Kansas Legislature celebrates 164th legislative session for 2021

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TOPEKA, Kan. (KSNT) – The Kansas Legislature begins the 164th session on Monday at the State Capitol. Monday marks 164 years since Kansas has had a formal governing body.

Tim Rues, Lecompton Hall Site Administrator, “164 years ago the first House of Representatives met in this very room, Constitution Hall, Lecompton, Ks.”

Tim Nedeau, Washburn Rural Middle School History teacher, found an original poster of a group of men that comprised the first House of Representatives in Kansas in 1855. The poster was originally printed in 1907 with the portraits of all members of the House of Representatives of that first Legislative session. The poster dates back to 1907. “I found this original poster at an auction in Strong City. When I saw it at the sale I knew it had some significance.”

Bill Mcfarland, Washburn Rural Middle School History teacher, ” Somebody way back when, wrote down the names and where they were from of each person in the poster. Once you have a name that allows you to do research on each person.”

There were several direct descendants from the first House of Representatives present at Friday’s presentation, including Rod Spencer, great, great, great grandson of George W. Zinn, Tim Graham, great, (x7) grandson of Asa Reynard, Sherri Neill and Barbara Dark, great, great, great granddaughter of George W. Zinn, all who still live in the Lecompton area.

The first organized Legislative assembly was formed in 1855 and is referred to as Kansas Territory’s first governing body. Free-Soil and antislavery supporters in the area provided widespread accounts of fraudulent voting in the March 30, 1855, election that selected the assembly’s initial members.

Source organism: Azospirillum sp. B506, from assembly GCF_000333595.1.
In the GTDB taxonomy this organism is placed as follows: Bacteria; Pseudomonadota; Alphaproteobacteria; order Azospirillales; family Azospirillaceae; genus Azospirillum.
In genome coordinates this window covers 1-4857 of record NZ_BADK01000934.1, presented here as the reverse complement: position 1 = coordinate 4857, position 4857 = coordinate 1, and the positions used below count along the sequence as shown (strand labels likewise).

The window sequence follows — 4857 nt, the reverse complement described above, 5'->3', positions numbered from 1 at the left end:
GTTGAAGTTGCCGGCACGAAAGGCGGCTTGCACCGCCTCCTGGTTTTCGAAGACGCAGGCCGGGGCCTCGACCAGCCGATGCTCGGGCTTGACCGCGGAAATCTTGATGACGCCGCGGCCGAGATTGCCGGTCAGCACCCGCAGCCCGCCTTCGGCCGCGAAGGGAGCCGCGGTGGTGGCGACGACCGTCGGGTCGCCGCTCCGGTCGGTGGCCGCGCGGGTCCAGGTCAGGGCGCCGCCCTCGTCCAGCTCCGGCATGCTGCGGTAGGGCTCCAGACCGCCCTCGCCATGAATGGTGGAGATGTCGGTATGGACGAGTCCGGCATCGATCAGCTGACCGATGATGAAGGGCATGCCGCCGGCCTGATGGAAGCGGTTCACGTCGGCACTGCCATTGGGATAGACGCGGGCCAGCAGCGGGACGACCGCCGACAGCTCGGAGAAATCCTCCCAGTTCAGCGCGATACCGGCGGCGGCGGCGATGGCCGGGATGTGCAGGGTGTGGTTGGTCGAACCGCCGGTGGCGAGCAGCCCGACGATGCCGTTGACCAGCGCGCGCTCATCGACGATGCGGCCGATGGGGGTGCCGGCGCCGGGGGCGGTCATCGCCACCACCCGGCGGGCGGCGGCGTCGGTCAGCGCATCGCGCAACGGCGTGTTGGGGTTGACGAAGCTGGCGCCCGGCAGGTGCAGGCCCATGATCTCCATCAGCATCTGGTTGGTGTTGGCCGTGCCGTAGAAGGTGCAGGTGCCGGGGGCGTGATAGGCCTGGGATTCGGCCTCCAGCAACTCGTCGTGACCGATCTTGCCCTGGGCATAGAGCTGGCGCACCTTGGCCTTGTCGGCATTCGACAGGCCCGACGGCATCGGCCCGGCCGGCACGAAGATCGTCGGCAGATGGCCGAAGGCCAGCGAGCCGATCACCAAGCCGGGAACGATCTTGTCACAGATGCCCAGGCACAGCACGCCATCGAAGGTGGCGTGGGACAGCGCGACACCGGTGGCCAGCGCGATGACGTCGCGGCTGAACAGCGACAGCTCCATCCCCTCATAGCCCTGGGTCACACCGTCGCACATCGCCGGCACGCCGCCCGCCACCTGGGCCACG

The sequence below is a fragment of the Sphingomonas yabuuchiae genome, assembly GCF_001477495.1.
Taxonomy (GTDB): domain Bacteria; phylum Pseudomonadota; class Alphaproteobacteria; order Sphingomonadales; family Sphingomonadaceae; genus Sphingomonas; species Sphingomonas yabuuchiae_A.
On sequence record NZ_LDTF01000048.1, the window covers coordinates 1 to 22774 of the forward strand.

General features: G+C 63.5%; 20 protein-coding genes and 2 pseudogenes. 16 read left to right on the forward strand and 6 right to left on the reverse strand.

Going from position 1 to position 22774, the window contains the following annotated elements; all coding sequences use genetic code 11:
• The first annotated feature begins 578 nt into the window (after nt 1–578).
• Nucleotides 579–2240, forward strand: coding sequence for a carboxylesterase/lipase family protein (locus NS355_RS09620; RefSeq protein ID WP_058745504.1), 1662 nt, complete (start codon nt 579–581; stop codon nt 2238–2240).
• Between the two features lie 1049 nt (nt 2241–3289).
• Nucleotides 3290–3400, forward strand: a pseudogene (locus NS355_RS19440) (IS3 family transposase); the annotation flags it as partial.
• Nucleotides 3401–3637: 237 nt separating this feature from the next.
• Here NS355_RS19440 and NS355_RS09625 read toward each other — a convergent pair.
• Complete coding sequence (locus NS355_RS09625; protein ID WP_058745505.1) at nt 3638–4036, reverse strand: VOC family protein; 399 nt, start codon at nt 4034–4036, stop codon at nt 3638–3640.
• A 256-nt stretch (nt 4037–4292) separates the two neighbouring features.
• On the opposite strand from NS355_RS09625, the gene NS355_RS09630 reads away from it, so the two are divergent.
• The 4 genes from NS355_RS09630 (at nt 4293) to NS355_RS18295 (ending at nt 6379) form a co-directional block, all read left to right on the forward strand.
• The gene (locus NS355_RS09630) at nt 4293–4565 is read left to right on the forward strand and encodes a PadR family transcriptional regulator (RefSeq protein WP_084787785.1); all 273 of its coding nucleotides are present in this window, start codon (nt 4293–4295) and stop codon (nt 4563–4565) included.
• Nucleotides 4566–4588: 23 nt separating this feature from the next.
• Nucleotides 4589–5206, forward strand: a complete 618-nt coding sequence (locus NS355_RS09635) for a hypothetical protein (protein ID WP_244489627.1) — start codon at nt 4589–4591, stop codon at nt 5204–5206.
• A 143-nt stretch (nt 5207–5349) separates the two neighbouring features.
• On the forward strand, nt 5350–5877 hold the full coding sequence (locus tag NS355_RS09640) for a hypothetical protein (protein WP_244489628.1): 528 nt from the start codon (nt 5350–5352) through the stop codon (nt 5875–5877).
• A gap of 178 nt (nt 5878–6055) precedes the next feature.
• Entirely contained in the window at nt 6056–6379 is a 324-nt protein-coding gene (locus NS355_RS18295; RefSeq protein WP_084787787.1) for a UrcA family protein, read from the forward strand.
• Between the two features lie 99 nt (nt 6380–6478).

Members elected to this first legislature were expected to determine whether Kansas would enter the Union as a free or slave state. Slaveholding and proslavery Missourians, were worried about the fate of their own state’s institution due to sharing a border with two states that prohibited slavery: Illinois and Iowa.

The first meeting of this legislature was in Lecompton, Ks. Lecompton was founded in 1854 on the south bank of the Kansas River. It was originally called “Bald Eagle,” but then later changed to Lecompton in honor of Samuel D. Lecompte, the chief justice of the territorial supreme court.

In 1855, the town became the permanent and only official capital of the Kansas Territory. President James Buchanan appointed a governor and officials to establish government offices in Lecompton, and construction began on an elegant capitol building.

In 1860 Abraham Lincoln captured the presidency with just 39% of the popular vote.   The election of Lincoln and the secession of the southern states opened the door for Kansas’ admission as a free state on January 29, 1861.

In 1869, while construction was still underway, state offices were moved to the new Capitol building in Topeka from the Old Constitution Hall. The legislature first met in the new Capitol in 1870.


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